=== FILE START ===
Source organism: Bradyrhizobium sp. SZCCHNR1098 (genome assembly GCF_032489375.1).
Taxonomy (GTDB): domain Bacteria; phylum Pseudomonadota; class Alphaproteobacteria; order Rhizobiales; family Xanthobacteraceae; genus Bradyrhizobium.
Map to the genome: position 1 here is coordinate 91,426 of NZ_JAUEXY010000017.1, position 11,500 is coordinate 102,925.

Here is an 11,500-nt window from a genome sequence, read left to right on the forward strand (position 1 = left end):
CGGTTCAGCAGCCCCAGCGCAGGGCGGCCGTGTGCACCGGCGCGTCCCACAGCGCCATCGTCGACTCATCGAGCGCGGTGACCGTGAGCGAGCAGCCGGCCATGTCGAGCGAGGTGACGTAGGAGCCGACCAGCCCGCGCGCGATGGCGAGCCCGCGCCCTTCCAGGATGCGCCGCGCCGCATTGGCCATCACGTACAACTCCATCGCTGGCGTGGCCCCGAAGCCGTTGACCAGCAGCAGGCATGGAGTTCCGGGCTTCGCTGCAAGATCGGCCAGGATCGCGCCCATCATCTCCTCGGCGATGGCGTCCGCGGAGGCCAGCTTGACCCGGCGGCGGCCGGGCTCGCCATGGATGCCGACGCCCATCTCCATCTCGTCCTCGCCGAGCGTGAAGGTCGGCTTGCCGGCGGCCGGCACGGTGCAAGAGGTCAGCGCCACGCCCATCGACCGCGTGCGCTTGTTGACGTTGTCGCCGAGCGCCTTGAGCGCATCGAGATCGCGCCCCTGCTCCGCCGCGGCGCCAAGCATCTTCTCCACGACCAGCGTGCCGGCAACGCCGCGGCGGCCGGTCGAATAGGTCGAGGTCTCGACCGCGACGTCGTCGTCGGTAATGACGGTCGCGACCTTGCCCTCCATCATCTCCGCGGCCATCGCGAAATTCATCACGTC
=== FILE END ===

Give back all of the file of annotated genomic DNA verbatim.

Source organism: Bradyrhizobium sp. SZCCHNR1098 (genome assembly GCF_032489375.1).
Taxonomy (GTDB): domain Bacteria; phylum Pseudomonadota; class Alphaproteobacteria; order Rhizobiales; family Xanthobacteraceae; genus Bradyrhizobium.
Map to the genome: position 1 here is coordinate 91,426 of NZ_JAUEXY010000017.1, position 11,500 is coordinate 102,925.

Here is an 11,500-nt window from a genome sequence, read left to right on the forward strand (position 1 = left end):
CGGTTCAGCAGCCCCAGCGCAGGGCGGCCGTGTGCACCGGCGCGTCCCACAGCGCCATCGTCGACTCATCGAGCGCGGTGACCGTGAGCGAGCAGCCGGCCATGTCGAGCGAGGTGACGTAGGAGCCGACCAGCCCGCGCGCGATGGCGAGCCCGCGCCCTTCCAGGATGCGCCGCGCCGCATTGGCCATCACGTACAACTCCATCGCTGGCGTGGCCCCGAAGCCGTTGACCAGCAGCAGGCATGGAGTTCCGGGCTTCGCTGCAAGATCGGCCAGGATCGCGCCCATCATCTCCTCGGCGATGGCGTCCGCGGAGGCCAGCTTGACCCGGCGGCGGCCGGGCTCGCCATGGATGCCGACGCCCATCTCCATCTCGTCCTCGCCGAGCGTGAAGGTCGGCTTGCCGGCGGCCGGCACGGTGCAAGAGGTCAGCGCCACGCCCATCGACCGCGTGCGCTTGTTGACGTTGTCGCCGAGCGCCTTGAGCGCATCGAGATCGCGCCCCTGCTCCGCCGCGGCGCCAAGCATCTTCTCCACGACCAGCGTGCCGGCAACGCCGCGGCGGCCGGTCGAATAGGTCGAGGTCTCGACCGCGACGTCGTCGTCGGTAATGACGGTCGCGACCTTGCCCTCCATCATCTCCGCGGCCATCGCGAAATTCATCACGTC